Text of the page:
Category Archives: Live Reviews

MALTHOUSE – The Exchange, Hanley, 04/03/2017

SUPPORT: The Red Kites, Tom Lockett, Rachel Ferguson

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REVIEW by ZAK SLOMAN

The Exchange is a place that has firmly established itself as a key venue on the Stoke-on-Trent music scene in recent years, and it had a great opportunity to show exactly why with a Saturday evening playing host to a mix of local musical talent.

Headlining were modern soul/blues trio Malthouse, who were there to give everyone a sneak preview of their forthcoming EP ‘Extracts Of The Soul’.

Kicking things off was singer-songwriter Rachel Ferguson, a relative newcomer to the Potteries. Despite a sparse crowd, she impressed those that were there, playing a set that consisted of her gently strumming a guitar to a sound that fused together elements of folk, alternative and lounge, coupled with a vocal delivery reminiscent of Lana Del Rey.

Next up was another Stoke singer-songwriter, Tom Lockett, who already enjoys a good local reputation. He proved this, channelling his inner Bob Dylan (complete with harmonica!) with a strong performance, mixing intelligent lyrics with a sound that was a combination of folk, jazz, blues and Sixties psychedelia. After seeing Tom, it is clear that a bright future lies ahead for him.

By the time last support The Red Kites took to the stage, the venue had started to fill up nicely, and the people who had just turned up were in for a treat. The outfit played a quality set, utilising a diverse range of musical genres to create a sound that was eclectic and a good listen.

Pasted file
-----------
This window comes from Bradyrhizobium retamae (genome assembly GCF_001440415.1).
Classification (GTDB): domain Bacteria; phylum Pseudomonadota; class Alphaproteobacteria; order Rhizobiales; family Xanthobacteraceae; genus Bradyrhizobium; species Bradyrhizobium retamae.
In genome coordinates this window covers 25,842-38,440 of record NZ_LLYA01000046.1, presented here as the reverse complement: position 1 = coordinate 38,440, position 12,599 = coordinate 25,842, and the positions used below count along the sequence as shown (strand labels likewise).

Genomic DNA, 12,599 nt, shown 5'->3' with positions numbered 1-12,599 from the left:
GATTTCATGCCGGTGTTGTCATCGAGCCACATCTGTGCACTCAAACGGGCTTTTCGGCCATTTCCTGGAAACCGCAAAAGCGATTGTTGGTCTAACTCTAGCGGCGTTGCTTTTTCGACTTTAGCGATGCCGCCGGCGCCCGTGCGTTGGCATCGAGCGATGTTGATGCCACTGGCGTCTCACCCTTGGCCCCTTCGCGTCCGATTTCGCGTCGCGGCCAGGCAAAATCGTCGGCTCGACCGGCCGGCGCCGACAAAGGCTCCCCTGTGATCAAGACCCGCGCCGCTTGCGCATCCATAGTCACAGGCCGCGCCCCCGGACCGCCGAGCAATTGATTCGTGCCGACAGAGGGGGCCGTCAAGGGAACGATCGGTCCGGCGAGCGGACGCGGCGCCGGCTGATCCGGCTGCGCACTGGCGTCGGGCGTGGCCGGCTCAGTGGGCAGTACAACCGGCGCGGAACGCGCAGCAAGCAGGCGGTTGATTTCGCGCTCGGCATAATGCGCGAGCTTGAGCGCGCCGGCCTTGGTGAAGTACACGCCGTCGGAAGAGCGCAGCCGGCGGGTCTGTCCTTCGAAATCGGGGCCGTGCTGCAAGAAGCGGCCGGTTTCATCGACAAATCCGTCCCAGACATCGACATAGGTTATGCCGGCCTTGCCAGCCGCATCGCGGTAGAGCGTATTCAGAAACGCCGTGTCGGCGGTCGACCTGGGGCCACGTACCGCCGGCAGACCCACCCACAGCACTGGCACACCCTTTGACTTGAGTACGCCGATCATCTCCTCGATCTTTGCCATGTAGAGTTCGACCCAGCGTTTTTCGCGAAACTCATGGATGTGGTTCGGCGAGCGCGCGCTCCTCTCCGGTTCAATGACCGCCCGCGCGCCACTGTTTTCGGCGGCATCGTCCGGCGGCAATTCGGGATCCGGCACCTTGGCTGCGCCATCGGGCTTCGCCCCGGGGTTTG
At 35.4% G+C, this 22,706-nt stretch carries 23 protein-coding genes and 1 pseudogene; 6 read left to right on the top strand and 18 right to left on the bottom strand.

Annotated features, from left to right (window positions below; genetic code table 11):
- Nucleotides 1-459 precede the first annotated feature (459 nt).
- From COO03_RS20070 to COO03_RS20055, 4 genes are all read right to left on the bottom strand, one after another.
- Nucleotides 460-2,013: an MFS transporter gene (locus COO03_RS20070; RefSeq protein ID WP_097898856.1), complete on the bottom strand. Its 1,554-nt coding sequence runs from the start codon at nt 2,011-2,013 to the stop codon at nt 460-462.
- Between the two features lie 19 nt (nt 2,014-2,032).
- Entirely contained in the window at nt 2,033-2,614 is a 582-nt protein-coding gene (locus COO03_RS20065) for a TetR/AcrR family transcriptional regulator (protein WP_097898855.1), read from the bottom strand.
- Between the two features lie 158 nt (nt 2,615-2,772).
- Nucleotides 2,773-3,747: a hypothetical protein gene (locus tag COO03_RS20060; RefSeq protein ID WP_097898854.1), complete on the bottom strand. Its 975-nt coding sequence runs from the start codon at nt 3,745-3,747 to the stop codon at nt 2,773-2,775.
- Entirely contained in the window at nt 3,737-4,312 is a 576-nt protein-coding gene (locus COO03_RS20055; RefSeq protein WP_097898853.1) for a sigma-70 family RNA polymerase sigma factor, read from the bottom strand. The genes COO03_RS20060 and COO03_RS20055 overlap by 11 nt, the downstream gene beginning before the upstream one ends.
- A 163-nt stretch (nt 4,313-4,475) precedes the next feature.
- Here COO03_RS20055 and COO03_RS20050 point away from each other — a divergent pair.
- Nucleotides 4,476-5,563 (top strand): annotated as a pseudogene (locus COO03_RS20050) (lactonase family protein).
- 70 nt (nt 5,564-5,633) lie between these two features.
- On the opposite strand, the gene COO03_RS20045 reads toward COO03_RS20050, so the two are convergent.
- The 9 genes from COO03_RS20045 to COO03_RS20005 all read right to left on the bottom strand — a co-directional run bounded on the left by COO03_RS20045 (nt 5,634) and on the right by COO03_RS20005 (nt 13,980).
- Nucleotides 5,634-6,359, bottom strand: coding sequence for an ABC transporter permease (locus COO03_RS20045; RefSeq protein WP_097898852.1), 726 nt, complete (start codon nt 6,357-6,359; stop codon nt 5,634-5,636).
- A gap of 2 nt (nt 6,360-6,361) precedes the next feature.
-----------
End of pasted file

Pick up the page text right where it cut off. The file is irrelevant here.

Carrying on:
There was much anticipation in the run-up to Malthouse’s headline set, with the now capacity crowd eager to see if their forthcoming release, which they were playing for the first time live, could top their well-received debut EP ‘Staveley Sessions’.

Judging by what I saw of them, it is safe to say that they have done exactly this. The new tracks they performed showcased how they have matured and developed, and I could also definitely get the feeling of abundant passion from them, which was present in the way they played their music. The audience seemed to agree, giving a universal positive response, which shows much promise for the recorded version, which will be out soon.

Yet again, going to a live gig in Stoke-on-Trent has proved to me that the local scene is currently one of the best-kept secrets in British music, and if the city is chosen later this year to succeed Hull as the UK’s City of Culture, then the rest of the country will get to find out just how rich and diverse it truly is.

 

 

 

CONSTRUCT – The Underground, Hanley, 18/02/2017

SUPPORT: Inscriptions, Despoiled, 2 Years 2 Late

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REVIEW by ZAK SLOMAN

PHOTOS by AMY GRIFFITHS

The metalheads of Stoke-on-Trent were out in force at the weekend to see local lads Construct perform in front of a home crowd.

The metal quintet were in town as part of a tour promoting their recently released debut album ‘The Deity’.